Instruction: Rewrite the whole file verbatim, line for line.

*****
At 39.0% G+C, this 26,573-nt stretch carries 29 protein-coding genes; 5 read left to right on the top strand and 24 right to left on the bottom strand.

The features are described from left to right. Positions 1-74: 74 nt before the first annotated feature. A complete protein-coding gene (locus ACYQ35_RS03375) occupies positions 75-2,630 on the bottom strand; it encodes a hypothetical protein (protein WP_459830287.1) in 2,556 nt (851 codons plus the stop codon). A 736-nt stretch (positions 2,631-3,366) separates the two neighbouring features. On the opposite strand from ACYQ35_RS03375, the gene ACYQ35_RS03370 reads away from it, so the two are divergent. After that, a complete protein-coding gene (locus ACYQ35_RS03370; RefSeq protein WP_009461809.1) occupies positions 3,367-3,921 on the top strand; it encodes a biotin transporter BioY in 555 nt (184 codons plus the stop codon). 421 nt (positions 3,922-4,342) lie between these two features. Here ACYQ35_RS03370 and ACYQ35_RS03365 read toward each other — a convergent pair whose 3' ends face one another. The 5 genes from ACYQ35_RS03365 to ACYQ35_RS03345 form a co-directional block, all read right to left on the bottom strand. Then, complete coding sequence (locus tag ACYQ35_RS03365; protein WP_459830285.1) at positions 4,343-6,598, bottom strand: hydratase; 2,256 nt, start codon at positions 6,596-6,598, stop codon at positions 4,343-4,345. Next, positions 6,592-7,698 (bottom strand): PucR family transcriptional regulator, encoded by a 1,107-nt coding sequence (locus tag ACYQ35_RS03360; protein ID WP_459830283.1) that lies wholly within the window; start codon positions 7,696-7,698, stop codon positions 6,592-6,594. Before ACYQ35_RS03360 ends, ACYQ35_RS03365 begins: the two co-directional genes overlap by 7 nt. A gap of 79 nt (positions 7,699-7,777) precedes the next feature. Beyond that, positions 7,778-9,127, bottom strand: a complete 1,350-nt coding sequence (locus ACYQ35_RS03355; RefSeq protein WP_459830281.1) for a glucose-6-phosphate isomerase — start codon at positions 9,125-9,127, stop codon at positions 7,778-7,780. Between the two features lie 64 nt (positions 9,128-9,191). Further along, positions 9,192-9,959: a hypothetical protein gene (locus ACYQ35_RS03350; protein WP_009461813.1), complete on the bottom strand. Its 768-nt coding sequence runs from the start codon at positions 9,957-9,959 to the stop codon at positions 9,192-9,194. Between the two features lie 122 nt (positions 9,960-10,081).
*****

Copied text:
At 39.0% G+C, this 26,573-nt stretch carries 29 protein-coding genes; 5 read left to right on the top strand and 24 right to left on the bottom strand.

The features are described from left to right. Positions 1-74: 74 nt before the first annotated feature. A complete protein-coding gene (locus ACYQ35_RS03375) occupies positions 75-2,630 on the bottom strand; it encodes a hypothetical protein (protein WP_459830287.1) in 2,556 nt (851 codons plus the stop codon). A 736-nt stretch (positions 2,631-3,366) separates the two neighbouring features. On the opposite strand from ACYQ35_RS03375, the gene ACYQ35_RS03370 reads away from it, so the two are divergent. After that, a complete protein-coding gene (locus ACYQ35_RS03370; RefSeq protein WP_009461809.1) occupies positions 3,367-3,921 on the top strand; it encodes a biotin transporter BioY in 555 nt (184 codons plus the stop codon). 421 nt (positions 3,922-4,342) lie between these two features. Here ACYQ35_RS03370 and ACYQ35_RS03365 read toward each other — a convergent pair whose 3' ends face one another. The 5 genes from ACYQ35_RS03365 to ACYQ35_RS03345 form a co-directional block, all read right to left on the bottom strand. Then, complete coding sequence (locus tag ACYQ35_RS03365; protein WP_459830285.1) at positions 4,343-6,598, bottom strand: hydratase; 2,256 nt, start codon at positions 6,596-6,598, stop codon at positions 4,343-4,345. Next, positions 6,592-7,698 (bottom strand): PucR family transcriptional regulator, encoded by a 1,107-nt coding sequence (locus tag ACYQ35_RS03360; protein ID WP_459830283.1) that lies wholly within the window; start codon positions 7,696-7,698, stop codon positions 6,592-6,594. Before ACYQ35_RS03360 ends, ACYQ35_RS03365 begins: the two co-directional genes overlap by 7 nt. A gap of 79 nt (positions 7,699-7,777) precedes the next feature. Beyond that, positions 7,778-9,127, bottom strand: a complete 1,350-nt coding sequence (locus ACYQ35_RS03355; RefSeq protein WP_459830281.1) for a glucose-6-phosphate isomerase — start codon at positions 9,125-9,127, stop codon at positions 7,778-7,780. Between the two features lie 64 nt (positions 9,128-9,191). Further along, positions 9,192-9,959: a hypothetical protein gene (locus ACYQ35_RS03350; protein WP_009461813.1), complete on the bottom strand. Its 768-nt coding sequence runs from the start codon at positions 9,957-9,959 to the stop codon at positions 9,192-9,194. Between the two features lie 122 nt (positions 9,960-10,081).